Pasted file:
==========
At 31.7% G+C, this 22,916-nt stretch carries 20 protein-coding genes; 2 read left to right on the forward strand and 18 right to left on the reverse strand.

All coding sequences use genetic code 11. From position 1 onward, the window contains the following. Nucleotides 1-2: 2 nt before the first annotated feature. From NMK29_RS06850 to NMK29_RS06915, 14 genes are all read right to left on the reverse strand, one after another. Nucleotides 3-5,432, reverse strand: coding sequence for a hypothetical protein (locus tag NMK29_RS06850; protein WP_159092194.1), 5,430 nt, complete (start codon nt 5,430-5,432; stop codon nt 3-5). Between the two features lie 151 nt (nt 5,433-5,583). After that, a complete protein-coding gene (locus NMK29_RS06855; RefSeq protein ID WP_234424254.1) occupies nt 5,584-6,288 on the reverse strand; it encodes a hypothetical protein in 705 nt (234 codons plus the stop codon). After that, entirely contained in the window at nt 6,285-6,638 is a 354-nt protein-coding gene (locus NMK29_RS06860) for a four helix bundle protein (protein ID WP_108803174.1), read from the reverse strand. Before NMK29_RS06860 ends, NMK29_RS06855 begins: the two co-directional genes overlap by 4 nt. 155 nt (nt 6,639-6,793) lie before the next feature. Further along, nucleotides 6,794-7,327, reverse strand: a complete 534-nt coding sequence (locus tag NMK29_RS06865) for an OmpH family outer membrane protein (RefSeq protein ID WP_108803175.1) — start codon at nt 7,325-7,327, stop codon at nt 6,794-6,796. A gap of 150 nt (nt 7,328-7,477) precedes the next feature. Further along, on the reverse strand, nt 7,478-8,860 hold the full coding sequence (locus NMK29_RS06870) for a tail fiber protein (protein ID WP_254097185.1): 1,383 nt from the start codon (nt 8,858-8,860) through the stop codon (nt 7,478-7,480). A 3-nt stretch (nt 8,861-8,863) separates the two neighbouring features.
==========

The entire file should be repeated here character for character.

At 31.7% G+C, this 22,916-nt stretch carries 20 protein-coding genes; 2 read left to right on the forward strand and 18 right to left on the reverse strand.

All coding sequences use genetic code 11. From position 1 onward, the window contains the following. Nucleotides 1-2: 2 nt before the first annotated feature. From NMK29_RS06850 to NMK29_RS06915, 14 genes are all read right to left on the reverse strand, one after another. Nucleotides 3-5,432, reverse strand: coding sequence for a hypothetical protein (locus tag NMK29_RS06850; protein WP_159092194.1), 5,430 nt, complete (start codon nt 5,430-5,432; stop codon nt 3-5). Between the two features lie 151 nt (nt 5,433-5,583). After that, a complete protein-coding gene (locus NMK29_RS06855; RefSeq protein ID WP_234424254.1) occupies nt 5,584-6,288 on the reverse strand; it encodes a hypothetical protein in 705 nt (234 codons plus the stop codon). After that, entirely contained in the window at nt 6,285-6,638 is a 354-nt protein-coding gene (locus NMK29_RS06860) for a four helix bundle protein (protein ID WP_108803174.1), read from the reverse strand. Before NMK29_RS06860 ends, NMK29_RS06855 begins: the two co-directional genes overlap by 4 nt. 155 nt (nt 6,639-6,793) lie before the next feature. Further along, nucleotides 6,794-7,327, reverse strand: a complete 534-nt coding sequence (locus tag NMK29_RS06865) for an OmpH family outer membrane protein (RefSeq protein ID WP_108803175.1) — start codon at nt 7,325-7,327, stop codon at nt 6,794-6,796. A gap of 150 nt (nt 7,328-7,477) precedes the next feature. Further along, on the reverse strand, nt 7,478-8,860 hold the full coding sequence (locus NMK29_RS06870) for a tail fiber protein (protein ID WP_254097185.1): 1,383 nt from the start codon (nt 8,858-8,860) through the stop codon (nt 7,478-7,480). A 3-nt stretch (nt 8,861-8,863) separates the two neighbouring features.